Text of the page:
John Loomis for The New York Times
Peter Zalewski, a broker for Condo Vultures Realty in Miami, led an Italian investor,
Alessandro Comoglio, through a dimly lit hallway to an apartment for sale recently. The
lights are turned down to save on electricity costs, as owners forced out by foreclosure
have left fewer tenants to pay fees.
May 15, 2008
Collateral Foreclosure Damage for
By CHRISTINE HAUGHNEY
Barbara Sanz has never missed a mortgage payment, but the plunge in
real estate is punishing condominium owners like her anyway.
Four years ago, she bought her first condo in a glassy new Miami tower
when the building was filling up. Now nearly one in six residents in the
43-story building is battling foreclosure and their contributions to the
building association are shrinking. Each of the remaining owners has
had to chip in an extra $1,000 assessment and $50 more a month for
cable and Internet. That is on top of Ms. Sanz’s $450 monthly
Even though she pays more, her building has broken washers and dryers
and unusable exercise equipment, and her hallway is spotted with mold.
“It’s not fair,” said Ms. Sanz, a 32-year-old event planner. “The first two
years, I enjoyed all of the benefits of living in a condo. I’m disappointed
now. I hate the way the building looks.”
When people buy condos, they expect their monthly fees will cover many
of the responsibilities that they would otherwise have as owners of
single-family homes, like cutting the grass and paying the water bills.
Now many find themselves nagging each other in the hallways to pay
their assessments and adding special fees while haggling over chores. In
Miami, Chicago and San Diego, condo owners are adjusting to the
economic woes, sometimes by mowing themselves and working shifts
for building security — all while lamenting their lost community.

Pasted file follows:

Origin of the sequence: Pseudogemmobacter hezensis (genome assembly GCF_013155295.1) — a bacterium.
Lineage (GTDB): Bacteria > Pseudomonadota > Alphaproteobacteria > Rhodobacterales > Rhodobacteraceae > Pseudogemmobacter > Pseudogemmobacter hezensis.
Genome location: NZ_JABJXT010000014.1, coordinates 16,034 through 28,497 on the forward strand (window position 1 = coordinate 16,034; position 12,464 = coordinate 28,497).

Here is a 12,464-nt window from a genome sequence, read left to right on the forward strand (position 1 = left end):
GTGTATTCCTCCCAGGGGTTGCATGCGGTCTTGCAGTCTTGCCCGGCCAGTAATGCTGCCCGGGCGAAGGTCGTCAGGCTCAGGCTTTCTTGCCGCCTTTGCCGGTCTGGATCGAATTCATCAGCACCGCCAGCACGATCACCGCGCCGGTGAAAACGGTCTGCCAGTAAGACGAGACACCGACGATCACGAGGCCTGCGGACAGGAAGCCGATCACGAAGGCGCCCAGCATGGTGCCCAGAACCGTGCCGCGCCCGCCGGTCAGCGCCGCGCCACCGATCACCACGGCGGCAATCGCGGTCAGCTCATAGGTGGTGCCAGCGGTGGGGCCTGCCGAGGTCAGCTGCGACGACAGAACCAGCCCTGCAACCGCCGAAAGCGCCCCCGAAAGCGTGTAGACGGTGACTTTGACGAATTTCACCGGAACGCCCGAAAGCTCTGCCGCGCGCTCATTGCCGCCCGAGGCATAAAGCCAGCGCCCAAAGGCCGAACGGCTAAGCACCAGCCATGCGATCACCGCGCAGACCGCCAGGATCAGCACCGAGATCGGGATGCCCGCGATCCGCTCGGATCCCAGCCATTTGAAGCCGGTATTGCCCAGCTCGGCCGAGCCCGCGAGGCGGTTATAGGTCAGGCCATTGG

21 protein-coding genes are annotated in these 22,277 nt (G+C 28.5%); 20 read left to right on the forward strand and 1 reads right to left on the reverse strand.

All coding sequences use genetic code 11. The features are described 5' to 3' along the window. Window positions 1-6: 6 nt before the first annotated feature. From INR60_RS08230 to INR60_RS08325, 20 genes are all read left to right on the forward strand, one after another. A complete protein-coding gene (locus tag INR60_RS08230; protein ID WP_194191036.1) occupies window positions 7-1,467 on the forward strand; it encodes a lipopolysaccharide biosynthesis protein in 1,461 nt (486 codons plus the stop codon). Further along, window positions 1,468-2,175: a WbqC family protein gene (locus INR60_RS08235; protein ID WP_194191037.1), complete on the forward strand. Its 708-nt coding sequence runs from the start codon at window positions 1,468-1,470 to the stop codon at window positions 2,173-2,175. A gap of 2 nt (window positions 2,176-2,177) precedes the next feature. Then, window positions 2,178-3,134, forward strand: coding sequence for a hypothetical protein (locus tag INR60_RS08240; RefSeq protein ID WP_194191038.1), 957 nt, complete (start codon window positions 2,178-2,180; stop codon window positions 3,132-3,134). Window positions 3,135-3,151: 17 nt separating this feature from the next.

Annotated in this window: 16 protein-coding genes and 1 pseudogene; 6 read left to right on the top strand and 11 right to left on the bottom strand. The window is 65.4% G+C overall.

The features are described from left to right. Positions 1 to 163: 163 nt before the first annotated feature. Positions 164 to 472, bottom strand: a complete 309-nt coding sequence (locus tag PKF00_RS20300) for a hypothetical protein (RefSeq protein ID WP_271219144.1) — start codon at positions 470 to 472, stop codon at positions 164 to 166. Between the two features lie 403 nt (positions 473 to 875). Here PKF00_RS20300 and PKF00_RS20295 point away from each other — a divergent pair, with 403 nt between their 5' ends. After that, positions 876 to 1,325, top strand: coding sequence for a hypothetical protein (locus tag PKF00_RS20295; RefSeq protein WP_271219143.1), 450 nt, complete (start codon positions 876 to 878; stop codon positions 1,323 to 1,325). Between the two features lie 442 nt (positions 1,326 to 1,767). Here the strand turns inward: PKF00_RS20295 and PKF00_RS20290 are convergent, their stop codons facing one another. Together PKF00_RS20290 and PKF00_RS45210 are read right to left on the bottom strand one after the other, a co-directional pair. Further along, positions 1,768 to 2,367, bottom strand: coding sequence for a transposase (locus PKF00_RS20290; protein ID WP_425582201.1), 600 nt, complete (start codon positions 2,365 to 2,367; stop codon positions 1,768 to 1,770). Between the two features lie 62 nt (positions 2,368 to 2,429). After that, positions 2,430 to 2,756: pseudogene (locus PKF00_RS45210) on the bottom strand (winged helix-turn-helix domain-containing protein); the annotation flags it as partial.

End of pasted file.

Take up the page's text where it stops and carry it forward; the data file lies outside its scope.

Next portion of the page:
“What motivated people to go into the condo market in a way that led to
overbuilding was the expectation that it would be easier than owning a
home on a maintenance basis,” said Sam Chandan, chief economist at
the real estate research firm Reis. “The downside is that your fate is tied
to 50 or 100 other people who may stop making their condo payments.”
Many of the numbers compiled on home sales specifically exclude
condos, which account for one out of eight homes in the nation, and that
missing data may be masking just how weak the housing market really
is. Sales of existing condo units were down 26 percent in March from a
year earlier, compared with an 18 percent decline for single-family
homes, according to the National Association of Realtors.
The pain in the condo market, mostly in urban areas, may not only be
deeper than in the rest of the housing market during this downturn but
more prolonged. Bargain hunters say they are reluctant to buy into a
building even when the upfront cost seems low because they might have
to pay unexpected fees as distressed neighbors default on their
mortgages or just stop paying the association fees that cover everything
from taxes to pool maintenance to air-conditioning repair.
Marcus & Millichap Real Estate Investment Services, which is based in
Encino, Calif., estimates that nearly 202,000 condo units will be added
this year to the pool of 574,000 added nationally in the last five years.
Next year will bring 94,166 more units onto the market.
“We have not even approached the bottom and will not approach the
bottom until 2009,” said Hessam Nadji, managing director of research
services at Marcus & Millichap.
The shabby condition of some condos means potential buyers insist on
especially steep discounts on foreclosed units. Alessandro Comoglio, a
34-year-old investor from Italy, recently visited six apartments in Ms.
Sanz’s Miami building with a real estate broker. Mr. Comoglio was
surprised to find worn-out hallway carpeting and orange foreclosure
stickers partly scratched off the doors in such a new building.
His willingness to spend stopped short of $200,000 for the condo units,
which once sold as high as $700,000, according to the broker, Peter
Zalewski. Mr. Comoglio also wants a written guarantee that he would